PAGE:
Corus Entertainment Inc. (TSX:CJR.B) has seen its share price get cut in half over the past year, and although the stock got a bit of a boost from a good earnings result in Q2, its decline has continued. The share price is trading near all-time lows, and it could be a great time for investors to buy the stock at a heavy discount. However, let’s take a closer look at the company’s fundamentals to assess whether or not it is a good buy today, or whether the stock carries too much risk. A look at the company’s financial performance The…
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Corus Entertainment Inc. (TSX:CJR.B) has seen its share price get cut in half over the past year, and although the stock got a bit of a boost from a good earnings result in Q2, its decline has continued. The share price is trading near all-time lows, and it could be a great time for investors to buy the stock at a heavy discount. However, let’s take a closer look at the company’s fundamentals to assess whether or not it is a good buy today, or whether the stock carries too much risk.
A look at the company’s financial performance
The company had a positive quarter in Q2, and while it may not have seen strong sales growth, it was able to boost its profits up by 60%. For all the negativity around the share price, the company has been able to consistently post a profit in each of the past five quarters, averaging a very good 12% profit margin during that time.
If we look at a wider range, we see that Corus has actually seen its sales double since 2015, and outside of one disappointing year, where the company finished in the red, the company has been able to stay profitable over the past five years. But while profits are important, cash is critical to help manage day-to-day operations.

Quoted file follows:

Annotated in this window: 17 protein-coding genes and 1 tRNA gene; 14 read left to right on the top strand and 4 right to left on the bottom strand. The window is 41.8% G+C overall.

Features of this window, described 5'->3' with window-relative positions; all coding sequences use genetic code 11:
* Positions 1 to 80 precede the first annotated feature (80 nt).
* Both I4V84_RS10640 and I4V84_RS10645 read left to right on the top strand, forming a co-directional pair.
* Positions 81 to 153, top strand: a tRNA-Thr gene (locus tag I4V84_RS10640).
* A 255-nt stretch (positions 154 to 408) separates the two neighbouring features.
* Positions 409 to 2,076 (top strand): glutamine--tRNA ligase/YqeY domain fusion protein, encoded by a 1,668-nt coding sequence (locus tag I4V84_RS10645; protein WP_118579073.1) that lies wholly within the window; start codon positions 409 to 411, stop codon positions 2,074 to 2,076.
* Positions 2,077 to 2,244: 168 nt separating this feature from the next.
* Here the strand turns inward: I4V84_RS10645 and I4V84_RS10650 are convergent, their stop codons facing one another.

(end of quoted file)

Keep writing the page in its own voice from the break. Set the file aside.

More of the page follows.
In the trailing 12 months, Corus has accumulated free cash flow of $320 million, which is more than double the $158 million that it generated in its 2016 fiscal year. Even the company’s dividend, which, at over 18%, is alarmingly high, was less than half of its free cash in the past four quarters. The one concern to investors may be that the company is not investing a lot in its own operations, as cash used for investing activities totaled just $21 million over the past year.
Is the stock too risky?
A big concern when Corus released its Q1 results earlier this year was that we might see advertising revenues slowly disappear, as online mediums continue to gain more momentum. And while cord-cutting may be a danger to the industry, the company’s improved Q2 should have helped alleviate some of those concerns.
BCE Inc. recently released strong results, which suggest that the industry is still in good shape, and with Corus having a strong, stable shareholder like Shaw Communications Inc., there’s little reason for investors to be raising alarm bells today.
Should you buy Corus today?
Corus currently trades at around half of its book value, which is a significant discount for a company that does not have any glaring problems or concerns weighing it down, other than bearish investors. At ~$6 a share, Corus could have tremendous upside for investors that can see beyond the paranoia.
Not only that, but with a huge dividend, you can easily pad your portfolio with some great monthly cash flow. Although it may be tempting to think that the share price will just keep going down in price, it’s not reasonable to expect that to happen, and sooner or later we’ll see the stock start to recover, as it is well overdue for a recovery.
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Fool contributor David Jagielski has no position in any of the stocks mentioned.